But, Naplah's art was not limited to school. He would have contests with friends in his neighborhood, as well as challenges with children in other parts of the city. Someone would name a comic book character or a scene and the young artists would compete to make the best drawing the fastest.

As Naplah grew up, he and his friend began drawing black light posters for nightclubs. "We'd use black paper and fluorescent colors in the 1970s - in the psychedelic era - to make fancy posters of James Brown and Jimmy Hendrix and Bruce Lee," which he would duplicate from magazine photos.


At this point, Naplah and his friend realized they could make money doing what they loved, and he started work painting billboards. Their first two billboards were advertisements for Marinda and Pepsi sodas.

"We did the drawings and the next thing we saw was our work up in the city," Naplah said. "We told people, but they didn't believe us, because our name wasn't on it."

So, Naplah started doing work on his own, for which he would get credit. He was commissioned to do more than 10 book covers, many non-fiction accounts of the Liberian civil war. From there he began making posters, stating his opinion about the country's leaders.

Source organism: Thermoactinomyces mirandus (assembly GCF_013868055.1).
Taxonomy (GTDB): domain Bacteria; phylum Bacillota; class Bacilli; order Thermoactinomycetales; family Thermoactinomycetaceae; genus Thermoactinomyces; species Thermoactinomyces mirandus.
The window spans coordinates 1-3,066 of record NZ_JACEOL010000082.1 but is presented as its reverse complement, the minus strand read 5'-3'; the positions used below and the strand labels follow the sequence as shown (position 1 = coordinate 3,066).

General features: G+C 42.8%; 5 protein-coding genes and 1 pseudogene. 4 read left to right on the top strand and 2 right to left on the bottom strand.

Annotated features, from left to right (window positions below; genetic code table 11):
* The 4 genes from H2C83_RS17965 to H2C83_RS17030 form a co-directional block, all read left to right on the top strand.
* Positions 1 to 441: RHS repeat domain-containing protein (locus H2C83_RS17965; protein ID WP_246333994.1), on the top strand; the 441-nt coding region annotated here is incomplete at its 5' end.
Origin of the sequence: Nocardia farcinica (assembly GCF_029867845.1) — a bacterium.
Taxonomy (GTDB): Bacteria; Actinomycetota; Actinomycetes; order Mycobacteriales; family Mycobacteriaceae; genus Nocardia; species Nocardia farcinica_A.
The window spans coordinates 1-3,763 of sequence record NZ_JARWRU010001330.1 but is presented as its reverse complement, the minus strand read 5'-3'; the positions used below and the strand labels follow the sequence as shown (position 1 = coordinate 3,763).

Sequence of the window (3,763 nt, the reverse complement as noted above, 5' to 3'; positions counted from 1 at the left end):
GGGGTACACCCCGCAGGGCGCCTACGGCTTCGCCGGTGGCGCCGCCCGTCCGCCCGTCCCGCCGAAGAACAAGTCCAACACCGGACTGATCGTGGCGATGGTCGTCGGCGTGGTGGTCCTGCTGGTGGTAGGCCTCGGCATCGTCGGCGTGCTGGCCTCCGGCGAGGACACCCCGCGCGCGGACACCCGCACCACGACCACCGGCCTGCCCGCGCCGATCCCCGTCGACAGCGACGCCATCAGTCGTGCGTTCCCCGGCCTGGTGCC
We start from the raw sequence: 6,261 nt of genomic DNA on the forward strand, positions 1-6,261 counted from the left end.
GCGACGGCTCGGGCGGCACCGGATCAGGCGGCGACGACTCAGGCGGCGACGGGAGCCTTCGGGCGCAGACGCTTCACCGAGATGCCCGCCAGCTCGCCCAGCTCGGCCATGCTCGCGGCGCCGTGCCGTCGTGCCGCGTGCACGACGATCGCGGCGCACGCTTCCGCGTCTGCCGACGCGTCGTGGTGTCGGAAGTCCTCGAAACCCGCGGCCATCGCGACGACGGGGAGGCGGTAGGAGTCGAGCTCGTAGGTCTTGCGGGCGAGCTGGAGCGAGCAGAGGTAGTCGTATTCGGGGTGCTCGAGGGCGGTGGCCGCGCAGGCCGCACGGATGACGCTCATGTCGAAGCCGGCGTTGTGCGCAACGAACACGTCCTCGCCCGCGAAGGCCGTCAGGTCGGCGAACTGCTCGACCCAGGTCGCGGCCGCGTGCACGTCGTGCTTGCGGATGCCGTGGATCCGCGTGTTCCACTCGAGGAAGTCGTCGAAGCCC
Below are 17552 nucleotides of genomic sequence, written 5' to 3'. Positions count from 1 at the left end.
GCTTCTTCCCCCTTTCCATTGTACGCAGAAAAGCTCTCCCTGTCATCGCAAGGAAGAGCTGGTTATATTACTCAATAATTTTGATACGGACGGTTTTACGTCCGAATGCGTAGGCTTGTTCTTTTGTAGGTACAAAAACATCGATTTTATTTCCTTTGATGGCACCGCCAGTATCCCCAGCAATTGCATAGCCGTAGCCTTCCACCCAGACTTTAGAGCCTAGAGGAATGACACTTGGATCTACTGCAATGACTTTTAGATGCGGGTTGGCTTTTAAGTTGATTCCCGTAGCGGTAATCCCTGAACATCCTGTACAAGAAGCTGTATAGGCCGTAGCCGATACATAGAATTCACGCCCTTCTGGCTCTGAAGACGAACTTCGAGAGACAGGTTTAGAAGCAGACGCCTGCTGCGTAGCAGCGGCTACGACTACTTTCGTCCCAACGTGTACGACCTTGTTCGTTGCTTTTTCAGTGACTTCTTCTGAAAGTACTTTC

"It got me into some trouble."

Naplah came to the United States on asylum, while he left his wife, Cecelia, and three then-teenaged daughters behind. His wife and youngest daughter have since come to Minnesota.

In his effort to be involved in the Twin Cities arts community, Naplah volunteered his time with a Minneapolis after-school program and pursued teaching, but without proper certification, he hasn't had much luck.

To make a living, Naplah is delivering car parts for Factory Motor Parts based in Eagan. On his regular route, he would pass the Lakeville Area Arts Center, he said. The building, to him, appeared to be a church, so he'd scope out the area, trying to find an arts center.